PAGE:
Josh's final word: This is exactly what the game and the genre needs. This update isn't for the LoL pros; it's for the everyman that's just looking to have fun playing with friends. I absolutely love it, and will be using this mode anytime I play with my less competitive-minded friends.

Lucas' Tale:

I second Josh—Co-op vs AI is the perfect laid-back LoL experience. This isn't my first bot-rodeo, either: I'll readily admit that there were times when I'd create custom games, me and 4 bots vs a team of robotic simpletons, just to test out the week's free heroes. Having been intimately familiar with how easy it was to outwit the old AI, I had grown accustomed to mocking my friends if they died during a casual comp-stomp (yep, that includes gutsy tower-dives). It seems Riot decided to give me a taste of my own medicine.

My first Co-op match was one the most bizarre rounds of LoL I've ever experienced. I decided I would use the opportunity to brush up on my Jungle Udyr path; as the match began, I ran into position to begin my normal routine. Two pairs of friends had queued up as well, some of whom claimed to be fighting bots for the first time. They both wanted to stick together in the top and bottom lanes, and I was already in the jungling groove—so for what must've been the first time in LoL history, our mid lane was completely empty.

As Josh mentioned, the AI hero lineup is quite varied—I was used to fighting Ashe, Soraka, and Annie, but Trundle and Cho'gath were welcome additions to the computer-controlled roster. Their Trundle wasn't too keen on jungling either, which seems like a slight oversight on Riot's part; then again, this was only the Intermediate AI, so who knows what they'll be able to cook up in the future. Their lack of a jungler gave me free rein—after a certain point in the match, I was snagging red and blue buffs nonstop.

But, as can be common in LoL, the road to the late game was paved with humiliation. After wrapping up my side of the jungle, armed with red and blue, it was time to get my gank on. “Well,” I thought, “their mid-lane Annie is pushing our totally-undefended lane—that'll make an easy first blood.” I hid in the brush as I usually do, waiting for her to inch closer so I could make quick work of the little brat.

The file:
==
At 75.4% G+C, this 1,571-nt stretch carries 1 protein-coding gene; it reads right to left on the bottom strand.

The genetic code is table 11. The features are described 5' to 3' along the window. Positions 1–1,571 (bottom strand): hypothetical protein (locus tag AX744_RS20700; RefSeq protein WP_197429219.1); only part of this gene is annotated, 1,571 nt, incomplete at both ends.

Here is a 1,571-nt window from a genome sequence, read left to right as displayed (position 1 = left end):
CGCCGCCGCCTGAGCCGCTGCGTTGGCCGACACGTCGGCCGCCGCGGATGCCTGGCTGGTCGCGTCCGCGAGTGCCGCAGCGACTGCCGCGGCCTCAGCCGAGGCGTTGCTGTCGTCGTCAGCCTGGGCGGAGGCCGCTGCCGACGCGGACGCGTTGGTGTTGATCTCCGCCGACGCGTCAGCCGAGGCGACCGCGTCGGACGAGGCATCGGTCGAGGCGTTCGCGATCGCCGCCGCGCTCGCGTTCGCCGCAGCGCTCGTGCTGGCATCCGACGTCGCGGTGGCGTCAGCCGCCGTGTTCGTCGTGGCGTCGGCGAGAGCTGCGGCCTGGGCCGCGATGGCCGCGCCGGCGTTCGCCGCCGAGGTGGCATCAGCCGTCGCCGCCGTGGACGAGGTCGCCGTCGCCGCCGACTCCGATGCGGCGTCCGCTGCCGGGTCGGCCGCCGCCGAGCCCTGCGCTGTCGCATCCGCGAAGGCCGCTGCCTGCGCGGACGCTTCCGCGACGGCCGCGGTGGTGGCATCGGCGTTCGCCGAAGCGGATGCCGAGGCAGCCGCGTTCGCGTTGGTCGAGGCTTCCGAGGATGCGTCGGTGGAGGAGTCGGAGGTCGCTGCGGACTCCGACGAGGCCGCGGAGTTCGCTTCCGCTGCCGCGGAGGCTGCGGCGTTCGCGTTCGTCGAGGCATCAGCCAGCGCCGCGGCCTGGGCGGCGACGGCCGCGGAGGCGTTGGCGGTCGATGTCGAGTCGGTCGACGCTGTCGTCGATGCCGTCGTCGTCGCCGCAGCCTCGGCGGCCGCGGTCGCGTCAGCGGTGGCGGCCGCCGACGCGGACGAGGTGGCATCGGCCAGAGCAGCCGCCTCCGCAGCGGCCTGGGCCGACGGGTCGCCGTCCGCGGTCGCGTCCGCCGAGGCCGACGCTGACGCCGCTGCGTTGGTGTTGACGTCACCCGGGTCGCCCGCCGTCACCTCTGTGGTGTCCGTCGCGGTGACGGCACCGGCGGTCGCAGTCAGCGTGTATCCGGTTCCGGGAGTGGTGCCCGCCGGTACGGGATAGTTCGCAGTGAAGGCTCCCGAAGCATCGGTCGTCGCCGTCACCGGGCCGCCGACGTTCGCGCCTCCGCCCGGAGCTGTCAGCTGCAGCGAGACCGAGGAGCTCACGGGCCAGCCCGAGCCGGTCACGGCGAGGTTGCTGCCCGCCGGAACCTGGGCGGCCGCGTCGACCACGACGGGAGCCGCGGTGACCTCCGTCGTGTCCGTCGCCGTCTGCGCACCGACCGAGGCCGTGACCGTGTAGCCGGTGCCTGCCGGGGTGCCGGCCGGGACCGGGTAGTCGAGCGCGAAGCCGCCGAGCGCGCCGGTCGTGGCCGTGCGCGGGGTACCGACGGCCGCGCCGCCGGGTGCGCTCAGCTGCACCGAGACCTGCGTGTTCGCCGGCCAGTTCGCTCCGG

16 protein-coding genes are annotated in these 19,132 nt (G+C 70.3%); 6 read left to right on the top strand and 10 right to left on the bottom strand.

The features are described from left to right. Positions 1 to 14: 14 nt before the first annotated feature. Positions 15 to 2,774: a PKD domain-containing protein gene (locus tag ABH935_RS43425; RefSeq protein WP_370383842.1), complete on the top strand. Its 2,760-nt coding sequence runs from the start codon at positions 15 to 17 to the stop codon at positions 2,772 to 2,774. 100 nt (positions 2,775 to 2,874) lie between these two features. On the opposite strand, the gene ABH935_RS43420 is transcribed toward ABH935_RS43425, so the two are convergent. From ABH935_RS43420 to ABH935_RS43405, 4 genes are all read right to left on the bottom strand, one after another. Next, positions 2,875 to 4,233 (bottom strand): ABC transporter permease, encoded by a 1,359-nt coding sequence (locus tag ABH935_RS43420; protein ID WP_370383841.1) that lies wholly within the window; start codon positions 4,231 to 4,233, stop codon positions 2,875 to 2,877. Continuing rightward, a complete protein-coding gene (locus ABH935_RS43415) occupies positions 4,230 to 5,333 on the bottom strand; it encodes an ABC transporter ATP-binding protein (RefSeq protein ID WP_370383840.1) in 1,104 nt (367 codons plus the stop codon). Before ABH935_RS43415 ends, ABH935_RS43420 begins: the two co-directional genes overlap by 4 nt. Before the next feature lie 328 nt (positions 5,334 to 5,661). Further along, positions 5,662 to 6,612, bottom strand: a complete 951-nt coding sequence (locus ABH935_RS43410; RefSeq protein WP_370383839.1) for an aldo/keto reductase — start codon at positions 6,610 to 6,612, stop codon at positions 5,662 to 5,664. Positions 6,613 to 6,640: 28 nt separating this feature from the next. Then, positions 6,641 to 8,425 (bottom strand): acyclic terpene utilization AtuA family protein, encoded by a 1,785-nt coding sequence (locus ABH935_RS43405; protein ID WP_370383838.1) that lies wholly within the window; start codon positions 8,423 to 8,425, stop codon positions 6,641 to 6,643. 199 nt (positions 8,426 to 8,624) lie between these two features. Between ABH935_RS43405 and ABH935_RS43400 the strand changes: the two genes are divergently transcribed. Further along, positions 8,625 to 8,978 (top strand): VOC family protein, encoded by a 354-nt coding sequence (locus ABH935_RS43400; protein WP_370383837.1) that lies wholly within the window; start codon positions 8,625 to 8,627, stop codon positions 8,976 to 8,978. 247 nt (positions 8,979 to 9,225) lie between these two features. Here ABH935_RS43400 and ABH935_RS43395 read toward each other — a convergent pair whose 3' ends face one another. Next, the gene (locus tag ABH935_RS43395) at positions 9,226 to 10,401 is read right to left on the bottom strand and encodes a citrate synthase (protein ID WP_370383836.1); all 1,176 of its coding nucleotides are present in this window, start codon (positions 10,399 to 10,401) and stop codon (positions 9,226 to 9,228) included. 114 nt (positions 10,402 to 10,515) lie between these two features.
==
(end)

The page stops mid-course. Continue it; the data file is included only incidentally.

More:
With Phoenix Stance activated, I charged ferociously into the lane—then Udyr exploded. Within the space of two seconds, Annie Bot Tibbers-stunned me, then whipped out a quick Disintegrate/Incinerate combo, three-shotting me in the process. I was in shock, humbled by the fact that I was now among the nubs I had always ridiculed. A piece of my soul shattered as I watched the buffs that had once been mine swirl around Annie Bot on my greyed-out screen. It was then that I realized the AI had most definitely leveled up.

In fact, the bots were constantly surprising me over the course of the match. Soraka Bot, who once served as the appetizer to an all-you-can-kill Bot buffet, was now pulling out all kinds of clutch heals, saving herself and her teammates at the last second. While roaming around the map, I nonchalantly stepped into a patch of brush—only to be greeted by Cho'Gath Bot, who, it seems, had been watching and waiting for me the entire time (pure nightmare fuel). They even traveled in packs, forming three-champion death squads that would hunt their target. Before the Co-op update, you would never see Bots display this kind of clever behavior; now it's no longer enough to just pop Ignite and auto-attack if you want kills.

Granted, it wasn't too hard to stabilize after a few deaths (which I'll conveniently choose to not elaborate on). The wide-open jungle and occasional gank were enough to propel me to the items I needed, at which point the match felt a bit more like the old AI. I'll admit, I let my teammates die a couple times just so the match would be drawn out a bit longer—horrible, I know. I ended up with a record of 14-4-8 (I would ask Josh if he can smell what the Rock is cooking, but those four deaths make me a failure of the highest caliber), and I found the match thoroughly enjoyable. Best of all, the victory counted towards my First Win of the Day bonus, which had never applied to custom games.

Lucas' final word: There's nothing worse than logging in for a quick game, getting three losses in a row, and going to bed without a win to your name. Co-op vs AI enables the kind of casual, 30-minutes-to-kill good time that isn't always possible in a stressful real match. I totally agree with Josh: this is an excellent primer for new players, and a pleasant breather for regular Summoners.